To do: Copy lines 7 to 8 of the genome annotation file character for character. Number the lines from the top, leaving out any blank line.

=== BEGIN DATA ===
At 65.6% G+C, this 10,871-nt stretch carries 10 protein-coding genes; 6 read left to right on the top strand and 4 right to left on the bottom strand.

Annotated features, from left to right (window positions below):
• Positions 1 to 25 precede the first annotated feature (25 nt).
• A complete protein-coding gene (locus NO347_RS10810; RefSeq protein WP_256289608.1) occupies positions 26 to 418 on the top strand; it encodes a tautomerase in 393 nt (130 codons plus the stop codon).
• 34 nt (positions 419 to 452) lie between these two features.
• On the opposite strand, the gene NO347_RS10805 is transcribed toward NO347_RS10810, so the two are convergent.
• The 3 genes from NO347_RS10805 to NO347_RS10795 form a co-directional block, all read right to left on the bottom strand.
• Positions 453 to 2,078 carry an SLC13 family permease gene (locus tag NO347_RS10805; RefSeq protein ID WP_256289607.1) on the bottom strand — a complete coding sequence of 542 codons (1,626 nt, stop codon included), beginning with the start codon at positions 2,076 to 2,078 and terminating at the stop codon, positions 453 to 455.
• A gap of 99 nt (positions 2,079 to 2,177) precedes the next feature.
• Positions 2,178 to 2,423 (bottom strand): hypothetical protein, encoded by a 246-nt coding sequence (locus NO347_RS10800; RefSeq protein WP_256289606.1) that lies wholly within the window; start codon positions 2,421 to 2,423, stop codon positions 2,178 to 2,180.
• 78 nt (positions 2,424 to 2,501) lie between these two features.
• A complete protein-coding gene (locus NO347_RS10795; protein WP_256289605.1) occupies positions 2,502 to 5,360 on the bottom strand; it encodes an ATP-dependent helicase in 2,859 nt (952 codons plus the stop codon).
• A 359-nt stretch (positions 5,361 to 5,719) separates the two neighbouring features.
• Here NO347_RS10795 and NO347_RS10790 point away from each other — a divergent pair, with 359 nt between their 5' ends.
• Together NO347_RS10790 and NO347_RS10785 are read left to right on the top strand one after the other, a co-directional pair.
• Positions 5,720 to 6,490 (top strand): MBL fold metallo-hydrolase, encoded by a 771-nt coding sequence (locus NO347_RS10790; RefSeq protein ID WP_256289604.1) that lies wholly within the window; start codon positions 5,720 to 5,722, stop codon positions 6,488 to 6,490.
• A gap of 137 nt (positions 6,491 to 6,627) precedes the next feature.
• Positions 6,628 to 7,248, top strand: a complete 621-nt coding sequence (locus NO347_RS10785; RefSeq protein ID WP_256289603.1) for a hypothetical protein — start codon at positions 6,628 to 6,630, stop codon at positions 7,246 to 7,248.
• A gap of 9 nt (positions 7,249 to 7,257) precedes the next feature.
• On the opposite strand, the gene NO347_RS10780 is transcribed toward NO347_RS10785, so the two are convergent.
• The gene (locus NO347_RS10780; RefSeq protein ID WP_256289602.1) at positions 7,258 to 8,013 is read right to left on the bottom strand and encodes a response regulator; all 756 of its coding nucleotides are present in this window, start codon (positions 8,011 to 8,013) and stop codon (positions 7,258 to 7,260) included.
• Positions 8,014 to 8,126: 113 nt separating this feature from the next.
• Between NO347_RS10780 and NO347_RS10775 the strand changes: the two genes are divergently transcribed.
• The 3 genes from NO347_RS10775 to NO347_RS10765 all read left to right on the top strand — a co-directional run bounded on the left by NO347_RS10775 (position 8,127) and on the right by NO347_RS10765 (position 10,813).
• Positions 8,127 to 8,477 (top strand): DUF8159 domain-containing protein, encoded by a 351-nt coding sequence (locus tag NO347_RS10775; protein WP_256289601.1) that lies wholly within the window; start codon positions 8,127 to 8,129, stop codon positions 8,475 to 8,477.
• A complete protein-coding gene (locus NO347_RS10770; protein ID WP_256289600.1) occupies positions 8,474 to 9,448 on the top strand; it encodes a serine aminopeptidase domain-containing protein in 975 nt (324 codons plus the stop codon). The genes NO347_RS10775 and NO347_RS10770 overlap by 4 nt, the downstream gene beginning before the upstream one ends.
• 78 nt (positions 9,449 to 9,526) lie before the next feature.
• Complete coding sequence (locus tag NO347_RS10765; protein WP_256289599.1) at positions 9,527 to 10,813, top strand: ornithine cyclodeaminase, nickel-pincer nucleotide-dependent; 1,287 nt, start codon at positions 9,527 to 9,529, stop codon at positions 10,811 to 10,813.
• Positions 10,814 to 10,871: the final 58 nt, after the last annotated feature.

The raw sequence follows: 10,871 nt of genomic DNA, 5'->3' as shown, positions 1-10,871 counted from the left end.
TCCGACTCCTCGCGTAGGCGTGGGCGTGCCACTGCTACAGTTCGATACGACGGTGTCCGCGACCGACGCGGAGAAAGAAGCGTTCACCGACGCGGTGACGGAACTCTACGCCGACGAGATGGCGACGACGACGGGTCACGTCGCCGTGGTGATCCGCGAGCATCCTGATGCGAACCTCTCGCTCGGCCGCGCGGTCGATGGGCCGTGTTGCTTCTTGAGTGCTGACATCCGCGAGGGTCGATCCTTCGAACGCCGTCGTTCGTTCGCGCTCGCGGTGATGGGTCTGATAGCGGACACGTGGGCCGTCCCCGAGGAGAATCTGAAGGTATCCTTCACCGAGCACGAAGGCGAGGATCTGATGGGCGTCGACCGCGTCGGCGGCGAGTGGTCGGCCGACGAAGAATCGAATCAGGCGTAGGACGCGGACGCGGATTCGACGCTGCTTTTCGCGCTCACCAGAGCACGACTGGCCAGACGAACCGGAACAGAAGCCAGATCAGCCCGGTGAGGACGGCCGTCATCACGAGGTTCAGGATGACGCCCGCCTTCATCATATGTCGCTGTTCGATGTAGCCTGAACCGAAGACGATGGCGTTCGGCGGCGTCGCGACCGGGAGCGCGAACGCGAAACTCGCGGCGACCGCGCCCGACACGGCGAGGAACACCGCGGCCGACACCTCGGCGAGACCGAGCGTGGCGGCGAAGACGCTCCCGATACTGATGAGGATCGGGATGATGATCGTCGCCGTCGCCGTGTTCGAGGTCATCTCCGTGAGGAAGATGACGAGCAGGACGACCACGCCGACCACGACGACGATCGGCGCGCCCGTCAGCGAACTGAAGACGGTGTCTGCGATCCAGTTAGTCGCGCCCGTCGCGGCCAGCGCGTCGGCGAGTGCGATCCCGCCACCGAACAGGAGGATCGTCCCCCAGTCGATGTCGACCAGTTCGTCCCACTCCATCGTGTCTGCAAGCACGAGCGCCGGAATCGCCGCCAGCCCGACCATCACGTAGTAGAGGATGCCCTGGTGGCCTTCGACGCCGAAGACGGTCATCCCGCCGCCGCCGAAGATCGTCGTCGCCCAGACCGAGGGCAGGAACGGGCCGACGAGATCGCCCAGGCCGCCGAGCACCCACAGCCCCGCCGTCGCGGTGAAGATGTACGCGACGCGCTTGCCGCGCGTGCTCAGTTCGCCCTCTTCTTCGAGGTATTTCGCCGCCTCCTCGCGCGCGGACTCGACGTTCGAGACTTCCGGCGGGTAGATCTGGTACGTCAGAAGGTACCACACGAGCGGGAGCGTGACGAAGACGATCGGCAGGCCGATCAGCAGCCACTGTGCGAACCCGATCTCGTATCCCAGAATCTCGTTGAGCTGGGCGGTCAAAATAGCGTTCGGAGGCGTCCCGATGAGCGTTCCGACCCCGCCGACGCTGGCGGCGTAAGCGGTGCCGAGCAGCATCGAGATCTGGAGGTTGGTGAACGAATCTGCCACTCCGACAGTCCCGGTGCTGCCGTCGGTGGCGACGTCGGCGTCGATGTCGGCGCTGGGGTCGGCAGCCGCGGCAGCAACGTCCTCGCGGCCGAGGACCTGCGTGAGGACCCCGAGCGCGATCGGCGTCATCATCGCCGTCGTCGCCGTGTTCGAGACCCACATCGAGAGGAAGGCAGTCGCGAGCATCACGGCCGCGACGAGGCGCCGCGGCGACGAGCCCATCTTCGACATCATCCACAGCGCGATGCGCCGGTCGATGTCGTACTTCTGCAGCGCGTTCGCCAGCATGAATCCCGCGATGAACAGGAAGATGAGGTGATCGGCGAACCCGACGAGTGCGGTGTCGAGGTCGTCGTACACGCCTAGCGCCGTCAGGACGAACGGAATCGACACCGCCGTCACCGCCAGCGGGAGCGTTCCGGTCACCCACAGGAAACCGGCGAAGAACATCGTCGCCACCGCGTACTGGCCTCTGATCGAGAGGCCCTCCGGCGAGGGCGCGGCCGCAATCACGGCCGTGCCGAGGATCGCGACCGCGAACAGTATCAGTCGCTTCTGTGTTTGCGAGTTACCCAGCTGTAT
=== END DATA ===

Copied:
• The 3 genes from NO347_RS10805 to NO347_RS10795 form a co-directional block, all read right to left on the bottom strand.
• Positions 453 to 2,078 carry an SLC13 family permease gene (locus tag NO347_RS10805; RefSeq protein ID WP_256289607.1) on the bottom strand — a complete coding sequence of 542 codons (1,626 nt, stop codon included), beginning with the start codon at positions 2,076 to 2,078 and terminating at the stop codon, positions 453 to 455.